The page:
Magnitude and Trends of Measles in North West of Tigray Region, Ethiopia - A Four-year Surveillance Data Analysis, 2012-2015
Guteta Degefa1, &, Kidanu Gebremeriam2, Tsitsi Juru3, Ruth Jackson4
1Ethiopian Field Epidemiology and Laboratory Training Program
2Mekelle University School of Public Health
3University of Zimbabwe, Department of Community Medicine
4Ruth Jackson (Dr): Honorary Fellow, School of Humanities and Social Sciences, Deakin University, Geelong, Australia.
Guteta Degefa, Ethiopian Field Epidemiology and Labolatory Training Program, Addis Ababa, Ethiopia.email@example.com
Received: 20/10/18 Accepted: 26/2/19 Published: 23/04/19
CITATION: Guteta Degefa et al. Magnitude and Trends of Measles in North West of Tigray Region, Ethiopia - A Four-year Surveillance Data Analysis, 2012-2015. J Interv Epidemiol Public Health. 2019 Mar; 2(1).
© Guteta Degefa et al. Journal of Interventional Epidemiology and Public Health. This is an Open Access article distributed under the terms of the Creative Commons Attribution International 4.0 License (https://creativecommons.org/licenses/by/4.0/), which permits unrestricted use, distribution, and reproduction in any medium, provided the original work is properly cited.
Introduction: Globally, measles is the leading cause of morbidity and mortality despite the availability of safe and effective vaccine. In Ethiopia, measles remains a disease of public health importance with an annual incidence of 12.5 to 18 per 100,000 populations. This study aimed at identifying the magnitude and trends of measles in the Northwest zone of Tigray region.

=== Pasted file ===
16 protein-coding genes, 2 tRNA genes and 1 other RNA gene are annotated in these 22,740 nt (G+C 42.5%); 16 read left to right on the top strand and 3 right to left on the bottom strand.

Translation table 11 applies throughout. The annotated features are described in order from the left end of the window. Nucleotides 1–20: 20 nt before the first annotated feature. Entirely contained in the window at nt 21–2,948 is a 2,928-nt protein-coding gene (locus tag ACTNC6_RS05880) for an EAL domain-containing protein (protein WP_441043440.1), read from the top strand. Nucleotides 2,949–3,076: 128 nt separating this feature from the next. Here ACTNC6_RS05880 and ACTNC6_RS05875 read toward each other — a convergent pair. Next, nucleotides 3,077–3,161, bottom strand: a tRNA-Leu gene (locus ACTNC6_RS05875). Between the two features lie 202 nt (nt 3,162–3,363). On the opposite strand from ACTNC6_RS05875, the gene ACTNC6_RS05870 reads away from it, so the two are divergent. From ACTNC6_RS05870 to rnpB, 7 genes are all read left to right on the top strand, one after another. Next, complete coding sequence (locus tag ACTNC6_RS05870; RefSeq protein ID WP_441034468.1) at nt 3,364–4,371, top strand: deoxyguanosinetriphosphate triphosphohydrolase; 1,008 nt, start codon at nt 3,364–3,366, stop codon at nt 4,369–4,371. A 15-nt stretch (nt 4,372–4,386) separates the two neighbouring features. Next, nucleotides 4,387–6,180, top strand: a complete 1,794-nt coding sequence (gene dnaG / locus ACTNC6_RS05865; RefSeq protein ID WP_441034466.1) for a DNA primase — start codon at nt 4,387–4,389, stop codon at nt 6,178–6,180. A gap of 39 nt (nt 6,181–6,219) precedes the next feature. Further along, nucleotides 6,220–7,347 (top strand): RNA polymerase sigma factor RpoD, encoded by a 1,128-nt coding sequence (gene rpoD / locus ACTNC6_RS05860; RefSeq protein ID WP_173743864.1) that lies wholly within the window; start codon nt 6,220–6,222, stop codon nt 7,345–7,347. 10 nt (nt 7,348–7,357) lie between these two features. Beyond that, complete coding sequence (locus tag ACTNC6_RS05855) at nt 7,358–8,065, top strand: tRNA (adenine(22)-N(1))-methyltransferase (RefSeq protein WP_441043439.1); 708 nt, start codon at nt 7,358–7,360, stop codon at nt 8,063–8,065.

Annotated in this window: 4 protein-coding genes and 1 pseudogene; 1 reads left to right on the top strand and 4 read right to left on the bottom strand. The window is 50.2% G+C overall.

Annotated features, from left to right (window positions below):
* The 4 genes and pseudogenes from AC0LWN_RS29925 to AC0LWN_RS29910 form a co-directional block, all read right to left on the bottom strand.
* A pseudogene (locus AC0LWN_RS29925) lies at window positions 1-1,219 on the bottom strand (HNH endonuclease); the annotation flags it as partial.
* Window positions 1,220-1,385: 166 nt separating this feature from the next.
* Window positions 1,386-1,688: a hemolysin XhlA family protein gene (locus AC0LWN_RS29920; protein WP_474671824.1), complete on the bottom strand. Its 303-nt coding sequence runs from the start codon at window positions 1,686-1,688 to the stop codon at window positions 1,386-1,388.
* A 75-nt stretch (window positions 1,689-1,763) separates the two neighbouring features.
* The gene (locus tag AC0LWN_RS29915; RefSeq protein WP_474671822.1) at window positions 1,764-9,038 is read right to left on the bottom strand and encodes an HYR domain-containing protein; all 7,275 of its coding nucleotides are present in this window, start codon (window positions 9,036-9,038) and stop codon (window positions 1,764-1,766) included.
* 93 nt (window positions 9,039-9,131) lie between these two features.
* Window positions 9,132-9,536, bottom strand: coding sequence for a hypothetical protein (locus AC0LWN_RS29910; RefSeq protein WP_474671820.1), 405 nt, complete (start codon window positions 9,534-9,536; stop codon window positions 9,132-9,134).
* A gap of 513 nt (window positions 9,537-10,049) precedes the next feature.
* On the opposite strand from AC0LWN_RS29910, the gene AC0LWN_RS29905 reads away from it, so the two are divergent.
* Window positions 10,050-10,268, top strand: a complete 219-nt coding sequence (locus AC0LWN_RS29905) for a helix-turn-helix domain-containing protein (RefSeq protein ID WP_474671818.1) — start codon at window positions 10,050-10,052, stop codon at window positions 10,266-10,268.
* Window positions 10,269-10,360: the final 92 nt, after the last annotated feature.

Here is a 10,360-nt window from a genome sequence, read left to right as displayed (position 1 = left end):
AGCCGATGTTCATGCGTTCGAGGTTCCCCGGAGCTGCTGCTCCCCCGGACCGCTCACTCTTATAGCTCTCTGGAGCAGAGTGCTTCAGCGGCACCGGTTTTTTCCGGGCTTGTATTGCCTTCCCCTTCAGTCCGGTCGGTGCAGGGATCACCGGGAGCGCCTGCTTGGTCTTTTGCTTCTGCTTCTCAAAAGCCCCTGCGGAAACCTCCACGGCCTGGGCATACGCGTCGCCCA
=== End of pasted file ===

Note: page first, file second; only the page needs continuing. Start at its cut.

Methods: We conducted a descriptive surveillance data analysis from 2012-2015 in the Northwest zone of Tigray region. We reviewed line list records and Health Information Management System reports. A suspected measles case was defined as any person with fever, rash, cough and either conjunctivitis or coryza. Laboratory confirmed cases had measles-specific IgM antibodies, and epidemiologically confirmed cases were those linked to a laboratory-confirmed case. We collected data by a standardized checklist, and analyzed it using Epi-info 7.1.5 and Microsoft Excel worksheet. We presented the analyzed data using frequencies, proportions, median and range.
Results: We identified 757 measles cases with an annual incidence of 39 and 16 per 100,000 in 2012; 77 and 67 per 100,000 in 2015 in the <5 and >15-year-old respectively. Among these cases, 380(62%) were unvaccinated. Among <5 children, 27(3.6%) were <9-month infant ineligible for routine measles vaccination. Measles occurrence had a cyclical pattern from November to April, with high peaks from February to April.
Conclusion: Children <5 years and adults aged ≥ 15 years were more affected in a cyclical occurrence of measles. Routine and supplementary immunization activities for more affected age groups including at-risk adults, and early preparedness before November may limit occurrence and spread of measles.